Neighborhood patriarch honored with street co-naming celebration southeast Queens
Alex Pauline, considered a father figure by many in southeast Queens, will forever be memorialized at the corner of 173rd Street and 134th Road, where new signage reads “Alex Pauline Road”.
The life of Pauline, who died in November 2019, was celebrated just around the corner from where he called home in Rochdale Village, having grown up in “Circle 4” and playing basketball in South Rochdale Playground.
Remembered as a husband, father, coach, mentor and a teacher, Pauline’s family and friends paid homage to the man whose tough love and guidance helped raise a neighborhood.
“When God gives you a calling, you have to follow it,” his wife, Dolores Joseph-Pauline, said at the street co-naming event on Saturday, June 18. “I knew I had to share him with the world.”
Also known as “Coach Al,” Pauline gave back to his community in the form of teaching, working as a custodian and also serving as a basketball coach at PS80Q, his former elementary school.
A graduate of Springfield Gardens High School, he would find his love for basketball and coaching before meeting his wife at their alma mater York College.
On the day before Father’s Day, his son, Aleek, helped unveil the new sign before hosting a free basketball clinic at South Rochdale Playground in his father’s honor.
“Me and my family are truly blessed to have had Alex Joseph-Pauline as our king,” Aleek said.
The father of three also worked as a direct care counselor for the mentally challenged on the weekends, when he wasn’t busy being a public school teacher and a basketball coach during the week.
In 1988, he founded “Drug Free That’s Me,” a nonprofit that used basketball as a way to teach the youth about the negative effects of alcohol and drug use, as well as countless other life lessons taught along the way.
The nonprofit had participants including Shaheen Holloway, the head coach of Seton Hall University, and former NBA player Lamar Odom. Pauline also helped coach professional athletes including WNBA player Tina Charles, NBA players Danny Green, Kenny Patterson, Sundiata Gaines, and future NFL pro Kevin Ogletree.
Aleek would also be coached to a basketball career at Norfolk State University, as well as a career overseas in Europe.
In the program’s basketball tournaments, Pauline would use halftime to preach and teach about the dangers of drug abuse and crime, while offering an alternative from those very same vices.
Brian Corbett, a Rochdale native, was on hand to celebrate the life of Pauline, who he says served as a role model for himself and others while growing up in southeast Queens.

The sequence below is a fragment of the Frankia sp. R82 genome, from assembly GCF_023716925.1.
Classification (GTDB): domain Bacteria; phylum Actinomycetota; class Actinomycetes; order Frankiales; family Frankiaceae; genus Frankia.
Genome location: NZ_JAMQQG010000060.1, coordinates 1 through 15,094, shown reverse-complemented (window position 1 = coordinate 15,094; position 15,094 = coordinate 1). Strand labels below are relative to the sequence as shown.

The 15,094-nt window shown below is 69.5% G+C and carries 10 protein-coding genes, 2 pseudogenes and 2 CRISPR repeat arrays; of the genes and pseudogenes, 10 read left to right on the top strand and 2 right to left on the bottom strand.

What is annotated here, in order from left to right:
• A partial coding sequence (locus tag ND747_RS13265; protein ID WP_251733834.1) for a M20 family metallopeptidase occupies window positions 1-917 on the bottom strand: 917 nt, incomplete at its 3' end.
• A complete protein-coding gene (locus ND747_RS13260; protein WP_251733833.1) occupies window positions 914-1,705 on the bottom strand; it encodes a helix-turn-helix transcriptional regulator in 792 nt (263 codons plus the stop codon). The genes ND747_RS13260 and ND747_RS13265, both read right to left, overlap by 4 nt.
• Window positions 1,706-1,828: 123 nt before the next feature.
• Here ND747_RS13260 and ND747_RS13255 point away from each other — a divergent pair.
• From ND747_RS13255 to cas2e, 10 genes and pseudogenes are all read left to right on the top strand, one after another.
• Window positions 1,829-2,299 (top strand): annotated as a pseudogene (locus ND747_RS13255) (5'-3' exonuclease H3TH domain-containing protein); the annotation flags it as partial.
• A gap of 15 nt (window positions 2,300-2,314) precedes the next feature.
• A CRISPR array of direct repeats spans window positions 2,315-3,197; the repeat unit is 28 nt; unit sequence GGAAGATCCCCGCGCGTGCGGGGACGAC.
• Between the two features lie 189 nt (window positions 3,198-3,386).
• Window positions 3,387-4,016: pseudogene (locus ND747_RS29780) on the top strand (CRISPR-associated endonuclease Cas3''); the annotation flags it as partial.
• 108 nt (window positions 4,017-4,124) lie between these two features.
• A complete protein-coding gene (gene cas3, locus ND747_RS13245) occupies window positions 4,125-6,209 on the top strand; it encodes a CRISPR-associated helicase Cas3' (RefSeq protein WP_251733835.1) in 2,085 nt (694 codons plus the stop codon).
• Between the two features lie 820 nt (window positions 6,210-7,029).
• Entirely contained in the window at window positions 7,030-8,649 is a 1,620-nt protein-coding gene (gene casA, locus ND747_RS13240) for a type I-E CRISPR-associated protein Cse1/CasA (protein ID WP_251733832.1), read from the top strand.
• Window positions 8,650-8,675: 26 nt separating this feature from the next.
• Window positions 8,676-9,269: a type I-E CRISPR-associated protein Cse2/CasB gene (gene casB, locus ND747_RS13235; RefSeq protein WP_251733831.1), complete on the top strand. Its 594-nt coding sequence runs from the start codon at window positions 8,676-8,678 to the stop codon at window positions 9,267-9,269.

“He taught us about responsibilities and how we were looked at at the time by police as young Black cats and how to conduct ourselves,” Corbett recalled. “He kept a swear jar for when we were playing basketball. If you said a cuss, you would add to the collection and he would use it to buy shirts. He was an exemplary human being.”
Led by a performance by the Elite Marching Band of Queens, the street co-naming ceremony included remarks from Council Speaker and Rochdale native Adrienne Adams.
“What makes this community so special is the everyday people who live here and care so deeply about their neighbors, especially our seniors and our young people,” Adams said. “Rochdale village residents look out for one another and support each other in every way they can.”
She continued, “One such unsung hero was Alex Pauline, who grew up in circle four and basically called Rochdale Village Hall all of his life. He served as a positive role model and father figure for children in the neighborhood and his students at PS 80.”
State Senator Leroy Comrie urged the community to “pay it forward,” in honor of Pauline.
“We have other young people in our community that need your guiding hand, that need to see you,” Comrie said. “They see your actions and they see your deeds already. Just pay it forward to them to let them know that they’re loved because we need to continue to pay it forward and nurture our young people, and to continue to provide opportunities in the spirit of Alex Pauline.”
A celebratory walk to the nearby basketball courts along the newly co-named street served as a walk down memory lane for family members and friends of Pauline.
“On a daily basis, he and I couldn’t walk from our building to the store or to our car, without him running into a young person, a parent or a colleague,” said Pauline’s wife, Dolores. “I’m glad they chose this time to recognize him.”